Major Risk Factors
While genetics does play a role in a person's risk for disease, there are several other factors that can be modified to decrease one's risk. Studies have shown the majority of heart attacks occurring in South Asians can be attributed to one of the risk factors listed below. And, an estimated 50 percent of South Asians have a dangerous combination of these risk factors resulting in a condition called metabolic syndrome.
Many South Asians work in occupations with sedentary environments where they sit at a desk all day. In addition, they may not have a regular fitness routine. This lack of physical activity contributes to an increased risk for diabetes and heart disease.
South Asians who live in the United States commonly gain weight due to a consumption of a high-calorie diet rich in saturated fats. South Asian diets, particularly those that are vegetarian, are also rich in refined carbohydrates such as white rice and various types of breads.
South Asians are already at a very high risk of heart attack based on several risk factors. However, a South Asian who smokes is in the highest risk category for heart disease and should make quitting his or her number one priority. Smoking is one of the strongest known risk factors for having a heart attack and is unfortunately a prevalent habit among South Asians. Some South Asian men view smoking as a form of identity and social bonding, which perpetuates this deadly habit. (Note: Bidis and chewing tobacco are also associated with these health risks.)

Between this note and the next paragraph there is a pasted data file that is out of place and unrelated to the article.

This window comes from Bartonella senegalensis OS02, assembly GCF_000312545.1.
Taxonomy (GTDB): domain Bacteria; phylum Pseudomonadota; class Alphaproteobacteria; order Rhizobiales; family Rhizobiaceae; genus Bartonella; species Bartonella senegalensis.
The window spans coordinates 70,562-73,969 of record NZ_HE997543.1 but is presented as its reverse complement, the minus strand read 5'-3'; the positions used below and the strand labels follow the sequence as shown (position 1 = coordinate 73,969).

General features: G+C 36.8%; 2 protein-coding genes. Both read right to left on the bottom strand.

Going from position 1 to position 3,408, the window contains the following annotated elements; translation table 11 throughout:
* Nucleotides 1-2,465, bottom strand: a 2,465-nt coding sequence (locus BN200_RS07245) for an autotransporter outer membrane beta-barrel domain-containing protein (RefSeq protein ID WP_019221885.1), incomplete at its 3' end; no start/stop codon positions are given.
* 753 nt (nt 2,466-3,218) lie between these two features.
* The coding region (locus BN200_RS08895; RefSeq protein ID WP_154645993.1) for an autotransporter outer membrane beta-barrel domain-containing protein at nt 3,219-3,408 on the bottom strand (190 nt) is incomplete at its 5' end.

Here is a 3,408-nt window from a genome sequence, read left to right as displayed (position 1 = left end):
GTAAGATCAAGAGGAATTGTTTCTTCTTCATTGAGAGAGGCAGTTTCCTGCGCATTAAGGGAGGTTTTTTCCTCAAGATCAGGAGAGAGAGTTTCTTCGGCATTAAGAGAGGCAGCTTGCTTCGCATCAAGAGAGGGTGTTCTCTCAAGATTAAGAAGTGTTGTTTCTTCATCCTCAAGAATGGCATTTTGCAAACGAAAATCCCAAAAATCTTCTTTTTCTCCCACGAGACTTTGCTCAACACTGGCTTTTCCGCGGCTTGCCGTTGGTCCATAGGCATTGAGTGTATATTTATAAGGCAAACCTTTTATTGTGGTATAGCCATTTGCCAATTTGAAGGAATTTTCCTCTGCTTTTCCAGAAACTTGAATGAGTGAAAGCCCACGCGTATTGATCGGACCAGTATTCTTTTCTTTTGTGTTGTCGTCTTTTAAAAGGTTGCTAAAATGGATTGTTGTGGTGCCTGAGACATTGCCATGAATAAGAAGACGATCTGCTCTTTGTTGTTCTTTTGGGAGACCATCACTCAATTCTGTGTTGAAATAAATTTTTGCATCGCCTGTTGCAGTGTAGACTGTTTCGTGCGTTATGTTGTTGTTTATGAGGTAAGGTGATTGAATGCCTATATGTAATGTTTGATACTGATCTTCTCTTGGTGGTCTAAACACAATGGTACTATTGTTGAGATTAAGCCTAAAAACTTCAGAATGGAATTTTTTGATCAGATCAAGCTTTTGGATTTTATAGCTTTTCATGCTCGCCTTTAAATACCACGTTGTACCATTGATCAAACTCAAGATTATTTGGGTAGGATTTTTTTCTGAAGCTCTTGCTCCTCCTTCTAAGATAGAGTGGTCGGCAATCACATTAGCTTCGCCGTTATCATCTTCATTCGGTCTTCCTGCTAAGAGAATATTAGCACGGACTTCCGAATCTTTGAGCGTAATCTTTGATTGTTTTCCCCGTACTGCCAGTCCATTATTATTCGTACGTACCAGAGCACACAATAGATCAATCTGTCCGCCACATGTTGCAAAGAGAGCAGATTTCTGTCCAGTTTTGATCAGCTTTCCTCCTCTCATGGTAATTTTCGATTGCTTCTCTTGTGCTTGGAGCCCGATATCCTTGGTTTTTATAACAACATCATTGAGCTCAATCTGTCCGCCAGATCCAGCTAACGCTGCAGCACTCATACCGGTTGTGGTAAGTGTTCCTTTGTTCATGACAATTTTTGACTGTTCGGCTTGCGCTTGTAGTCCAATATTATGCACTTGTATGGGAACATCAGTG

Quitting by willpower alone can be challenging, so the following options should be considered:
- Over-the-counter nicotine replacement products (such as gum or patches)
- Prescription medications like Zyban and Chantix can help curb tobacco cravings and should be discussed with your physician.
A large study involving South Asians found that psychosocial factor, such as stress and depression, are on a list of nine major risk factors for heart attack. For many South Asian immigrants, excessive stress results from the financial, social and family pressures of trying to integrate into a completely different environment.
Exercise, meditation and yoga are a few excellent ways to cope with stress. Mindfulness-based meditation is also a great technique to help reduce stress and can be easily incorporated into a busy schedule. We offer a variety of Mindfulness-Based Stress Reduction classes.
Last reviewed: 2012